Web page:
Office chair guide – 8 features that matter
We spend an average of about seven and a half hours a day sitting down. For most of this time, office-based workers are using an office chair. And that’s sufficient time to make it worth taking a closer look at this piece of furniture. I’m going to explain whether your current chair is just right for you, or what you need to look for next time you buy.
1. Office chair guide: the armrests
Armrests are a matter of what you’re used to: some people can’t work without them, but others can’t work with them. However from a health perspective they are more than just a good idea, because they take the strain off the shoulders and upper arms and avoid tension in the neck and cervical vertebrae. It’s especially important that armrests are adjustable in both height and depth, because this is the only way to customise them to the individual dimensions of the user. Lateral adjustment of the armrests is also a practical feature, to ensure that the lower arms, hands and fingers remain mobile and the hand muscles and tendons are effectively relieved of strain. The armrests should be at least 20 cm long and 4 cm wide. The optimum position is 20 to 25 cm above the seat.
2. Office chair guide: the backrest
The backrest is intended to provide the best possible support to the sitter’s back in any position. Individual settings are important here, too. For example it should be possible to adjust the backrest counter-pressure so it follows the body movement of its user and neither offers too much resistance nor tips backwards too freely. The backrest should follow the natural S contour of the spine. The lumbar support is a curvature in the lower area, to lend extra support to the lumbar region.
3. Office chair guide: the seat
The seat is anatomically shaped with the aim of encouraging the sitter to make full use of the seat area, as this is the only way to ensure contact between the back and backrest. To achieve this anatomically-friendly shape, the following conditions must be fulfilled:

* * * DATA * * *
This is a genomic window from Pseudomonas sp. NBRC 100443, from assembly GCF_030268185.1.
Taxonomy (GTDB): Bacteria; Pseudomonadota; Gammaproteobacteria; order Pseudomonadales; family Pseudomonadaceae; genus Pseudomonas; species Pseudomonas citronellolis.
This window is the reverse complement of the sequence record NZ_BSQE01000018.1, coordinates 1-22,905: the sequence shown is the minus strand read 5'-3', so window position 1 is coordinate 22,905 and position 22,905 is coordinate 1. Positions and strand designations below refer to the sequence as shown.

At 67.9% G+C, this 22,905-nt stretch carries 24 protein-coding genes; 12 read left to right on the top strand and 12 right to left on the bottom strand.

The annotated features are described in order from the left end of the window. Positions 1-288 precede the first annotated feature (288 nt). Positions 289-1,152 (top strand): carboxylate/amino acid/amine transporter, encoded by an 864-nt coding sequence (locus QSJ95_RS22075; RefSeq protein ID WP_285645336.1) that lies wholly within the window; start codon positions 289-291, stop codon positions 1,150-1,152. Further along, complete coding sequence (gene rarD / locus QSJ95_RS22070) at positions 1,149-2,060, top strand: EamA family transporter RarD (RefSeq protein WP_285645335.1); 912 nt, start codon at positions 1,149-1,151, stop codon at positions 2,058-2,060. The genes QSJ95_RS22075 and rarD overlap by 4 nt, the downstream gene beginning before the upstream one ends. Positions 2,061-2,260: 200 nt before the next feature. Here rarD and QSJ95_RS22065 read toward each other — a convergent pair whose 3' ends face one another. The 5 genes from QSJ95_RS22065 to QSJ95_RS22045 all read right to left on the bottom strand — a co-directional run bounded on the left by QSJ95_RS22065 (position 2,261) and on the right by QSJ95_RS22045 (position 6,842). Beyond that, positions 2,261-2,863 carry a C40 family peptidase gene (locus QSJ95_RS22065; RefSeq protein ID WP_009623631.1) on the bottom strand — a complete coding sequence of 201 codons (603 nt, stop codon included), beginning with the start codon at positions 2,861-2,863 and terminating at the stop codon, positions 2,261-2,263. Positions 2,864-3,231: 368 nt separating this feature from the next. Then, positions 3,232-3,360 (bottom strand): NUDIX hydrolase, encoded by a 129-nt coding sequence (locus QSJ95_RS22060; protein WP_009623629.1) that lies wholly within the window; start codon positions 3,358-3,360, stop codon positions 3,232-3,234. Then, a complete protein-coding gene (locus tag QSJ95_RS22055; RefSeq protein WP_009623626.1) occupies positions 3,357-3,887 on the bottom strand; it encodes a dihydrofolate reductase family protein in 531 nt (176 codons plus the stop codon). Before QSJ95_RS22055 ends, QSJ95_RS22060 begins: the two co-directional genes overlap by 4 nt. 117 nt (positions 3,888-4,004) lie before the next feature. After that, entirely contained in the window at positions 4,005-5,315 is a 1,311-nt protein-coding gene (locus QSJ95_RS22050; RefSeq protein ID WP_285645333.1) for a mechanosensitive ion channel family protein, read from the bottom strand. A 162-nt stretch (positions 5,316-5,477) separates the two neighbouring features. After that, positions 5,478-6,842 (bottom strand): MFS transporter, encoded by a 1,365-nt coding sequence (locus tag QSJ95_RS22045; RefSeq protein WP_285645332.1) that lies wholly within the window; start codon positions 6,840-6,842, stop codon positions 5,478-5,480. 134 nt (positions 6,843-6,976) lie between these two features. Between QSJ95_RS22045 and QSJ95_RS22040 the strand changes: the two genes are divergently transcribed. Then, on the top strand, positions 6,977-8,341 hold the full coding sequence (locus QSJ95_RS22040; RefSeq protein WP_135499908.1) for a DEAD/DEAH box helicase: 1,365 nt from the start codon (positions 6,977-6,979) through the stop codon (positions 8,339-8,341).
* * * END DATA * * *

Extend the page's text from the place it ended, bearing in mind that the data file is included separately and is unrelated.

- A flattened and rounded front seat edge prevents restricted flow of blood to the lower legs
- The seat itself should pitch downwards slightly towards the front to encourage circulation in general, prevent a hunched posture and tilt the pelvis into an upright position.
- The seat depth adjustment means that the chair can be customised to individual thigh length, which avoids pressure on the backs of the knees from the front edge of the seat and thereby also promotes circulation. Optimised weight distribution across the pelvic bones reduces pressure on the thighs.
- Good quality foam for the seat is important so that elastic recovery is retained over the long term and the seat does not wear out – after all, the seat has to support more than 70% of the body weight. So “passive ergonomics”, as it is known, encourages the pressure distribution across the seat to be as even as possible.
As with the armrests, there are also ideal measurements that should be observed. It is important that the height of the seat allows individual adjustment within the range of 42 to 50 cm. A user is sitting in the optimum position on his chair if the angle between the thighs and calves is at least 90 degrees. When the seat height is set correctly for the leg length, the pressure exerted on the pelvic bones is minimal. The return flow of blood and lymph from the legs is then uninhibited.
4. Office chair guide: the mechanism